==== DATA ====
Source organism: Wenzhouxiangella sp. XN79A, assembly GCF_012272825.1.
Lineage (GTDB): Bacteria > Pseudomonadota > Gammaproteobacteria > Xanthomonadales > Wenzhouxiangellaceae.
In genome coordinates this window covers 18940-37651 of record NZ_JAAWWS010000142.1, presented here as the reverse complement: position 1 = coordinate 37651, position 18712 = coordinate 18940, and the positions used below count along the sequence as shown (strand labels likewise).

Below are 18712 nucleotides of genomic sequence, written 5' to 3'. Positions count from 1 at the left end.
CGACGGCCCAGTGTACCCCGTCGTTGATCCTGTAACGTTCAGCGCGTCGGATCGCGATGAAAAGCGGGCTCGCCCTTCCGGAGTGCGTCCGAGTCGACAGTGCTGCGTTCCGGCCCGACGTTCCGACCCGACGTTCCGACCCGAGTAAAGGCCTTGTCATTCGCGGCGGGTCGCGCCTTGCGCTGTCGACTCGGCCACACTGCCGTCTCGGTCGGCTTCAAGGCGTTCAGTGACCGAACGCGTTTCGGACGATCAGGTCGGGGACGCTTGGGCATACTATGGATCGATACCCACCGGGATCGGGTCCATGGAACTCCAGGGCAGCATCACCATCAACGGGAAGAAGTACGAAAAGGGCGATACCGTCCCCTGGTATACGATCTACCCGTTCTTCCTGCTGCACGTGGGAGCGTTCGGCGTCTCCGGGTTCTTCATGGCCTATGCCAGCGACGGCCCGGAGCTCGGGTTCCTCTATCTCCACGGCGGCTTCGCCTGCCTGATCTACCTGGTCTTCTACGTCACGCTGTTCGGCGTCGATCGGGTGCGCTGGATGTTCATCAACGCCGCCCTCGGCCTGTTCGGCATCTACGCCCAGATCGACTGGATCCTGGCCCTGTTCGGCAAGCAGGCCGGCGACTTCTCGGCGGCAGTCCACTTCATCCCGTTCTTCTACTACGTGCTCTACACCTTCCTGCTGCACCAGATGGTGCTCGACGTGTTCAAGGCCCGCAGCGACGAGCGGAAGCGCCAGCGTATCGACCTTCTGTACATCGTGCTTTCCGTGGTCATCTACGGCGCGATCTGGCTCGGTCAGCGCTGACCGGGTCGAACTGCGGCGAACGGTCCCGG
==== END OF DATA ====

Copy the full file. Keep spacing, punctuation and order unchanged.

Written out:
Source organism: Wenzhouxiangella sp. XN79A, assembly GCF_012272825.1.
Lineage (GTDB): Bacteria > Pseudomonadota > Gammaproteobacteria > Xanthomonadales > Wenzhouxiangellaceae.
In genome coordinates this window covers 18940-37651 of record NZ_JAAWWS010000142.1, presented here as the reverse complement: position 1 = coordinate 37651, position 18712 = coordinate 18940, and the positions used below count along the sequence as shown (strand labels likewise).

Below are 18712 nucleotides of genomic sequence, written 5' to 3'. Positions count from 1 at the left end.
CGACGGCCCAGTGTACCCCGTCGTTGATCCTGTAACGTTCAGCGCGTCGGATCGCGATGAAAAGCGGGCTCGCCCTTCCGGAGTGCGTCCGAGTCGACAGTGCTGCGTTCCGGCCCGACGTTCCGACCCGACGTTCCGACCCGAGTAAAGGCCTTGTCATTCGCGGCGGGTCGCGCCTTGCGCTGTCGACTCGGCCACACTGCCGTCTCGGTCGGCTTCAAGGCGTTCAGTGACCGAACGCGTTTCGGACGATCAGGTCGGGGACGCTTGGGCATACTATGGATCGATACCCACCGGGATCGGGTCCATGGAACTCCAGGGCAGCATCACCATCAACGGGAAGAAGTACGAAAAGGGCGATACCGTCCCCTGGTATACGATCTACCCGTTCTTCCTGCTGCACGTGGGAGCGTTCGGCGTCTCCGGGTTCTTCATGGCCTATGCCAGCGACGGCCCGGAGCTCGGGTTCCTCTATCTCCACGGCGGCTTCGCCTGCCTGATCTACCTGGTCTTCTACGTCACGCTGTTCGGCGTCGATCGGGTGCGCTGGATGTTCATCAACGCCGCCCTCGGCCTGTTCGGCATCTACGCCCAGATCGACTGGATCCTGGCCCTGTTCGGCAAGCAGGCCGGCGACTTCTCGGCGGCAGTCCACTTCATCCCGTTCTTCTACTACGTGCTCTACACCTTCCTGCTGCACCAGATGGTGCTCGACGTGTTCAAGGCCCGCAGCGACGAGCGGAAGCGCCAGCGTATCGACCTTCTGTACATCGTGCTTTCCGTGGTCATCTACGGCGCGATCTGGCTCGGTCAGCGCTGACCGGGTCGAACTGCGGCGAACGGTCCCGG